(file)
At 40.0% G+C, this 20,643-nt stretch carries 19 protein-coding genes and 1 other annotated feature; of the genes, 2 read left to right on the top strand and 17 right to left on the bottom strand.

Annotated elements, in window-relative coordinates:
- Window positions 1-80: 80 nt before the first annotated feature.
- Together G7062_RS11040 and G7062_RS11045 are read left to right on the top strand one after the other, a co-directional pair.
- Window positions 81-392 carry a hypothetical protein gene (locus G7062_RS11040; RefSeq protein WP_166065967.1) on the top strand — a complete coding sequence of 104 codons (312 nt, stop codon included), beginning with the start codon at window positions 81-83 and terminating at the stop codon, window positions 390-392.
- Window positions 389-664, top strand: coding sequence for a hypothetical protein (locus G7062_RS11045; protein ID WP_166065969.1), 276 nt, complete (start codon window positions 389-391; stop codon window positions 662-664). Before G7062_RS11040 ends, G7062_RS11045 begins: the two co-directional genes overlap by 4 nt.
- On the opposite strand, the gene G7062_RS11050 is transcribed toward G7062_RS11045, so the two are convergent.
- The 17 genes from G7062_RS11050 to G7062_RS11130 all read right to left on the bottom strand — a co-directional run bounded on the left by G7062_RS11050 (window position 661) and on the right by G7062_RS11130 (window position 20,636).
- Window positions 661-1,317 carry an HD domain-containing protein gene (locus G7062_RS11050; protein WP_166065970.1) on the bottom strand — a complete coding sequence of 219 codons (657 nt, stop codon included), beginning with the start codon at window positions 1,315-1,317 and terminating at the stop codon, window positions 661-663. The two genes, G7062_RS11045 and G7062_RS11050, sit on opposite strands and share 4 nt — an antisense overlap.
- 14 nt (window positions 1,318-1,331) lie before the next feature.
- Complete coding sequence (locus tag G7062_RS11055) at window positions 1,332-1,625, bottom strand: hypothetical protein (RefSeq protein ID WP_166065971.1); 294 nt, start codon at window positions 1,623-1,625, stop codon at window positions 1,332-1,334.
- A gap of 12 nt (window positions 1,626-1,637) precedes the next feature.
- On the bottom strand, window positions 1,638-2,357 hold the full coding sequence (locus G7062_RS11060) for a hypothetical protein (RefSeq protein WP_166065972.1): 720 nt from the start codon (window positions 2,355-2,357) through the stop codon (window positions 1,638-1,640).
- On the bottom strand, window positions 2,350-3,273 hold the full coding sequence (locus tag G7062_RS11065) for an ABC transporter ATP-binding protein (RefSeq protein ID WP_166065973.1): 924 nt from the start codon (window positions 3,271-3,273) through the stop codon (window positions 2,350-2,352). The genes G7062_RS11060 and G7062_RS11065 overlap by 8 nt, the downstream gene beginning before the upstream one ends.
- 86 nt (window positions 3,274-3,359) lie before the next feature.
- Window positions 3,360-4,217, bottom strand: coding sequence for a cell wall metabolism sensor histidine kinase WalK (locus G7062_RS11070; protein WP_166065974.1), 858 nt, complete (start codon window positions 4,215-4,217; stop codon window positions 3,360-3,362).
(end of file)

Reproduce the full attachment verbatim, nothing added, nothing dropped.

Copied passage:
At 40.0% G+C, this 20,643-nt stretch carries 19 protein-coding genes and 1 other annotated feature; of the genes, 2 read left to right on the top strand and 17 right to left on the bottom strand.

Annotated elements, in window-relative coordinates:
- Window positions 1-80: 80 nt before the first annotated feature.
- Together G7062_RS11040 and G7062_RS11045 are read left to right on the top strand one after the other, a co-directional pair.
- Window positions 81-392 carry a hypothetical protein gene (locus G7062_RS11040; RefSeq protein WP_166065967.1) on the top strand — a complete coding sequence of 104 codons (312 nt, stop codon included), beginning with the start codon at window positions 81-83 and terminating at the stop codon, window positions 390-392.
- Window positions 389-664, top strand: coding sequence for a hypothetical protein (locus G7062_RS11045; protein ID WP_166065969.1), 276 nt, complete (start codon window positions 389-391; stop codon window positions 662-664). Before G7062_RS11040 ends, G7062_RS11045 begins: the two co-directional genes overlap by 4 nt.
- On the opposite strand, the gene G7062_RS11050 is transcribed toward G7062_RS11045, so the two are convergent.
- The 17 genes from G7062_RS11050 to G7062_RS11130 all read right to left on the bottom strand — a co-directional run bounded on the left by G7062_RS11050 (window position 661) and on the right by G7062_RS11130 (window position 20,636).
- Window positions 661-1,317 carry an HD domain-containing protein gene (locus G7062_RS11050; protein WP_166065970.1) on the bottom strand — a complete coding sequence of 219 codons (657 nt, stop codon included), beginning with the start codon at window positions 1,315-1,317 and terminating at the stop codon, window positions 661-663. The two genes, G7062_RS11045 and G7062_RS11050, sit on opposite strands and share 4 nt — an antisense overlap.
- 14 nt (window positions 1,318-1,331) lie before the next feature.
- Complete coding sequence (locus tag G7062_RS11055) at window positions 1,332-1,625, bottom strand: hypothetical protein (RefSeq protein ID WP_166065971.1); 294 nt, start codon at window positions 1,623-1,625, stop codon at window positions 1,332-1,334.
- A gap of 12 nt (window positions 1,626-1,637) precedes the next feature.
- On the bottom strand, window positions 1,638-2,357 hold the full coding sequence (locus G7062_RS11060) for a hypothetical protein (RefSeq protein WP_166065972.1): 720 nt from the start codon (window positions 2,355-2,357) through the stop codon (window positions 1,638-1,640).
- On the bottom strand, window positions 2,350-3,273 hold the full coding sequence (locus tag G7062_RS11065) for an ABC transporter ATP-binding protein (RefSeq protein ID WP_166065973.1): 924 nt from the start codon (window positions 3,271-3,273) through the stop codon (window positions 2,350-2,352). The genes G7062_RS11060 and G7062_RS11065 overlap by 8 nt, the downstream gene beginning before the upstream one ends.
- 86 nt (window positions 3,274-3,359) lie before the next feature.
- Window positions 3,360-4,217, bottom strand: coding sequence for a cell wall metabolism sensor histidine kinase WalK (locus G7062_RS11070; protein WP_166065974.1), 858 nt, complete (start codon window positions 4,215-4,217; stop codon window positions 3,360-3,362).